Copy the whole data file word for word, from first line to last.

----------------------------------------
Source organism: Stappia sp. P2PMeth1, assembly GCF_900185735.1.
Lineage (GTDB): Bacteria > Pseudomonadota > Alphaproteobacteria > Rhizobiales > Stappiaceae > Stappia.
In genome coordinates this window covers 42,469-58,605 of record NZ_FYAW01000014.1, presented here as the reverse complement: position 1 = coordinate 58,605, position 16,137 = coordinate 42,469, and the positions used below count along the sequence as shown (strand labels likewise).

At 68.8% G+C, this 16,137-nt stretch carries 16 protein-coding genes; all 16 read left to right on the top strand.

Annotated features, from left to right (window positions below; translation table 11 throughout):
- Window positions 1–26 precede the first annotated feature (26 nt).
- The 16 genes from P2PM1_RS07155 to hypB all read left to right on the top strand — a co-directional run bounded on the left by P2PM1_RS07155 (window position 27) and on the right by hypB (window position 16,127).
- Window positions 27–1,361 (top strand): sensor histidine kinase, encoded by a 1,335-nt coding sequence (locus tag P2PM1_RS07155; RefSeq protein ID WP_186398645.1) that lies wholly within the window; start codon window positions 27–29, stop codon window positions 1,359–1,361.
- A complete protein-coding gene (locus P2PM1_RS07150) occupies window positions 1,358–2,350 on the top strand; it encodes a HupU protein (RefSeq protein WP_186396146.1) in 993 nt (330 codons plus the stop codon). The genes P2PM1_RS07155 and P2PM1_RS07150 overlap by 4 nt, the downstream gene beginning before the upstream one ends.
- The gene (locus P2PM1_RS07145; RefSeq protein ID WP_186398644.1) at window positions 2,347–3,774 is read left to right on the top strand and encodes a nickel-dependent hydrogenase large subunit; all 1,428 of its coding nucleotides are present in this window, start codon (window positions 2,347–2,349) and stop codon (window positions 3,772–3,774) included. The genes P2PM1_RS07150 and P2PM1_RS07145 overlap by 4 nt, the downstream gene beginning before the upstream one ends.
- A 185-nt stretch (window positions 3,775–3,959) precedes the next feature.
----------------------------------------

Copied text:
Source organism: Stappia sp. P2PMeth1, assembly GCF_900185735.1.
Lineage (GTDB): Bacteria > Pseudomonadota > Alphaproteobacteria > Rhizobiales > Stappiaceae > Stappia.
In genome coordinates this window covers 42,469-58,605 of record NZ_FYAW01000014.1, presented here as the reverse complement: position 1 = coordinate 58,605, position 16,137 = coordinate 42,469, and the positions used below count along the sequence as shown (strand labels likewise).

At 68.8% G+C, this 16,137-nt stretch carries 16 protein-coding genes; all 16 read left to right on the top strand.

Annotated features, from left to right (window positions below; translation table 11 throughout):
- Window positions 1–26 precede the first annotated feature (26 nt).
- The 16 genes from P2PM1_RS07155 to hypB all read left to right on the top strand — a co-directional run bounded on the left by P2PM1_RS07155 (window position 27) and on the right by hypB (window position 16,127).
- Window positions 27–1,361 (top strand): sensor histidine kinase, encoded by a 1,335-nt coding sequence (locus tag P2PM1_RS07155; RefSeq protein ID WP_186398645.1) that lies wholly within the window; start codon window positions 27–29, stop codon window positions 1,359–1,361.
- A complete protein-coding gene (locus P2PM1_RS07150) occupies window positions 1,358–2,350 on the top strand; it encodes a HupU protein (RefSeq protein WP_186396146.1) in 993 nt (330 codons plus the stop codon). The genes P2PM1_RS07155 and P2PM1_RS07150 overlap by 4 nt, the downstream gene beginning before the upstream one ends.
- The gene (locus P2PM1_RS07145; RefSeq protein ID WP_186398644.1) at window positions 2,347–3,774 is read left to right on the top strand and encodes a nickel-dependent hydrogenase large subunit; all 1,428 of its coding nucleotides are present in this window, start codon (window positions 2,347–2,349) and stop codon (window positions 3,772–3,774) included. The genes P2PM1_RS07150 and P2PM1_RS07145 overlap by 4 nt, the downstream gene beginning before the upstream one ends.
- A 185-nt stretch (window positions 3,775–3,959) precedes the next feature.